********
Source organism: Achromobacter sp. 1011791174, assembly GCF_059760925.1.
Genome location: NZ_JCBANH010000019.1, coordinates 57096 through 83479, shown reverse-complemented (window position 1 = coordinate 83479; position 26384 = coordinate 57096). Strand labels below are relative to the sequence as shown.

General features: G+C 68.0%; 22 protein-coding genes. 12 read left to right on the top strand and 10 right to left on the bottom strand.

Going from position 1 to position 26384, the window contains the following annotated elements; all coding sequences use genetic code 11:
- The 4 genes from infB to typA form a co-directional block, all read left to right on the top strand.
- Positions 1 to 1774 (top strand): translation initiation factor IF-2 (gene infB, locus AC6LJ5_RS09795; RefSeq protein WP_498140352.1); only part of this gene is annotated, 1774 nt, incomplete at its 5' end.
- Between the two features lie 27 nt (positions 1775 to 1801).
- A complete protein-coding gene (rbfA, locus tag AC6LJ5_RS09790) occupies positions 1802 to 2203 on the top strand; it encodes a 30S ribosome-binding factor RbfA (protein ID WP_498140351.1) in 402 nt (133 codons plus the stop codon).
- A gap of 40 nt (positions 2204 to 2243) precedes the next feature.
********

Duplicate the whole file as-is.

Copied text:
Source organism: Achromobacter sp. 1011791174, assembly GCF_059760925.1.
Genome location: NZ_JCBANH010000019.1, coordinates 57096 through 83479, shown reverse-complemented (window position 1 = coordinate 83479; position 26384 = coordinate 57096). Strand labels below are relative to the sequence as shown.

General features: G+C 68.0%; 22 protein-coding genes. 12 read left to right on the top strand and 10 right to left on the bottom strand.

Going from position 1 to position 26384, the window contains the following annotated elements; all coding sequences use genetic code 11:
- The 4 genes from infB to typA form a co-directional block, all read left to right on the top strand.
- Positions 1 to 1774 (top strand): translation initiation factor IF-2 (gene infB, locus AC6LJ5_RS09795; RefSeq protein WP_498140352.1); only part of this gene is annotated, 1774 nt, incomplete at its 5' end.
- Between the two features lie 27 nt (positions 1775 to 1801).
- A complete protein-coding gene (rbfA, locus tag AC6LJ5_RS09790) occupies positions 1802 to 2203 on the top strand; it encodes a 30S ribosome-binding factor RbfA (protein ID WP_498140351.1) in 402 nt (133 codons plus the stop codon).
- A gap of 40 nt (positions 2204 to 2243) precedes the next feature.